Four of these clues are needed to find the chosen number on this grid and four are true but do nothing to help in finding the number. Can you sort out the clues and find the number?

A game for two people, or play online. Given a target number, say 23, and a range of numbers to choose from, say 1-4, players take it in turns to add to the running total to hit their target.

The five digit number A679B, in base ten, is divisible by 72. What are the values of A and B?

In this problem we are looking at sets of parallel sticks that cross each other. What is the least number of crossings you can make? And the greatest?

Factor track is not a race but a game of skill. The idea is to go round the track in as few moves as possible, keeping to the rules.

Follow this recipe for sieving numbers and see what interesting patterns emerge.

What is the smallest number of answers you need to reveal in order to work out the missing headers?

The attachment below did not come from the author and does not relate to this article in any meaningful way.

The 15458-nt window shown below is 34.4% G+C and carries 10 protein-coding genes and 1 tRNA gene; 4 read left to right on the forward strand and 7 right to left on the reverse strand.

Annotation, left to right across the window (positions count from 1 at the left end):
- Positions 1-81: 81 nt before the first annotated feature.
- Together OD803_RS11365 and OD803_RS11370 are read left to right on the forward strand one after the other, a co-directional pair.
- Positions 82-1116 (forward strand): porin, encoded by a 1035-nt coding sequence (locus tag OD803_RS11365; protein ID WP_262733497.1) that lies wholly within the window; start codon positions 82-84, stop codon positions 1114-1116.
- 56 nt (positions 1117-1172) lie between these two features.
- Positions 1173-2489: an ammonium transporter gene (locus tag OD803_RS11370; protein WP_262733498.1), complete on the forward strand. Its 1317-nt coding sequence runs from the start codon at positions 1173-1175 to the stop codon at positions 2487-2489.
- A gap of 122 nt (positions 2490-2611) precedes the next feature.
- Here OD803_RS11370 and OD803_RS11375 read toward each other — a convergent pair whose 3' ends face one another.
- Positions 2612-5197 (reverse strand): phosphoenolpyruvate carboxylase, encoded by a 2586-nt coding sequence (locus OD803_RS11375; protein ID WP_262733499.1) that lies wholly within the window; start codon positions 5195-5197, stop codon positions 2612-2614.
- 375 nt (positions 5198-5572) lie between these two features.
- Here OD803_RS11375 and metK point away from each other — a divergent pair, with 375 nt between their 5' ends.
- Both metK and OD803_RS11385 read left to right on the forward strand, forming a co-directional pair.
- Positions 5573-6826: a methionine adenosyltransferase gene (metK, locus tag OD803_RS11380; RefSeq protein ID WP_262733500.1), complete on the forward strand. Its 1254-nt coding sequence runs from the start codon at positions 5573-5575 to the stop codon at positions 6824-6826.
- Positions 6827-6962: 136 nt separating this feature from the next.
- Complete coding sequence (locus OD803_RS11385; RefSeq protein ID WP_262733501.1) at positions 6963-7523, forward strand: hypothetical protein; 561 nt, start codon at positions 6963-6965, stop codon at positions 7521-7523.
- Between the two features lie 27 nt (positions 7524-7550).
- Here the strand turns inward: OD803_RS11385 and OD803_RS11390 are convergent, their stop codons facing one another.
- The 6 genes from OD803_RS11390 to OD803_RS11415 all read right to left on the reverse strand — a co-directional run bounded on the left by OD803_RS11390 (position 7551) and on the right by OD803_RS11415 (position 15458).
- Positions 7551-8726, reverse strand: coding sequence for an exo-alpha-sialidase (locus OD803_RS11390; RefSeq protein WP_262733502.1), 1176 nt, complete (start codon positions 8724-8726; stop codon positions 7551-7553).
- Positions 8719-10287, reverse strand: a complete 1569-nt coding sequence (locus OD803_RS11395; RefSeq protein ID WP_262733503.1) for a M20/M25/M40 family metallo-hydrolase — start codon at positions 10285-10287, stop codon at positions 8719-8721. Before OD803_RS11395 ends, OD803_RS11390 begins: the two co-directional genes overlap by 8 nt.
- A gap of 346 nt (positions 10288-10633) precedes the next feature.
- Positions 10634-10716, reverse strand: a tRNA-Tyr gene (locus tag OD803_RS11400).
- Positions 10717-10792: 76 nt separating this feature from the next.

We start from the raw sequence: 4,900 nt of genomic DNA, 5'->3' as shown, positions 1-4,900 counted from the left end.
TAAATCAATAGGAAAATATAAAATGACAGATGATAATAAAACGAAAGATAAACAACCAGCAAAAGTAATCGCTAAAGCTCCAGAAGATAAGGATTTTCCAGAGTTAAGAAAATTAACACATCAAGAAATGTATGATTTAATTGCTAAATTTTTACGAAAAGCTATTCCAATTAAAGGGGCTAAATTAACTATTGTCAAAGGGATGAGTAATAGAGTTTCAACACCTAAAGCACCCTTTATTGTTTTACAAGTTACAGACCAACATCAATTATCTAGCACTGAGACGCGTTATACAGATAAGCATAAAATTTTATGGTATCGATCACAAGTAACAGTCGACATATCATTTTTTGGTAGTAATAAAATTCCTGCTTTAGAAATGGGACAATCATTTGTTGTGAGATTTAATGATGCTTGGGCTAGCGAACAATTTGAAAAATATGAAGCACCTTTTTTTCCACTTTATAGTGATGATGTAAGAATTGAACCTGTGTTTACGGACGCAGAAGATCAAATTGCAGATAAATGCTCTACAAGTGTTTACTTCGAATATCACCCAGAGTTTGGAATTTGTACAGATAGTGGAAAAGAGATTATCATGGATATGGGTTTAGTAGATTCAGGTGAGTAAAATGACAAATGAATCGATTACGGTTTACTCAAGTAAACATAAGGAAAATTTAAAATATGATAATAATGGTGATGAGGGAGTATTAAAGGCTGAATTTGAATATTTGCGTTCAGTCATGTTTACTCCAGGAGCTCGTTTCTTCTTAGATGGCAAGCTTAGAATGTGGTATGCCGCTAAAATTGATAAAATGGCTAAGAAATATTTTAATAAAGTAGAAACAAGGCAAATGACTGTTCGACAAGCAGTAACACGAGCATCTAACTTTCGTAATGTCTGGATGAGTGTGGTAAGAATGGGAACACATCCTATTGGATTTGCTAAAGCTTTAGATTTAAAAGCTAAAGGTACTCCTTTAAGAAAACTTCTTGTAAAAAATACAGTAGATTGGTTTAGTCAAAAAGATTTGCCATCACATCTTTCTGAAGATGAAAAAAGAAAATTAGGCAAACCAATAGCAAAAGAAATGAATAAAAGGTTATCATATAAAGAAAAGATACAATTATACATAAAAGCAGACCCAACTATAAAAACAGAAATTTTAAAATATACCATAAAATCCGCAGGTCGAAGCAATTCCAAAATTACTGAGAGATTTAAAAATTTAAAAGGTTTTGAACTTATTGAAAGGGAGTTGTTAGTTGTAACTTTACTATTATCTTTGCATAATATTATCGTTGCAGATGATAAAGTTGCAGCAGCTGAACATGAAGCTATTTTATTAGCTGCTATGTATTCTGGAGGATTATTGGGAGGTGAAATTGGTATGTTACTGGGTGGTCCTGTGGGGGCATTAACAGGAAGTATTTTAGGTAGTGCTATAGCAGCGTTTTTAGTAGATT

Can you order the digits from 1-3 to make a number which is divisible by 3 so when the last digit is removed it becomes a 2-figure number divisible by 2, and so on?

Here is a machine with four coloured lights. Can you develop a strategy to work out the rules controlling each light?

Look at three 'next door neighbours' amongst the counting numbers. Add them together. What do you notice?

Can you complete this calculation by filling in the missing numbers? In how many different ways can you do it?

Gabriel multiplied together some numbers and then erased them. Can you figure out where each number was?

Four of these clues are needed to find the chosen number on this grid and four are true but do nothing to help in finding the number. Can you sort out the clues and find the number?

Have a go at balancing this equation. Can you find different ways of doing it?

Can you work out some different ways to balance this equation?

I am thinking of three sets of numbers less than 101. Can you find all the numbers in each set from these clues?

I am thinking of three sets of numbers less than 101. They are the red set, the green set and the blue set. Can you find all the numbers in the sets from these clues?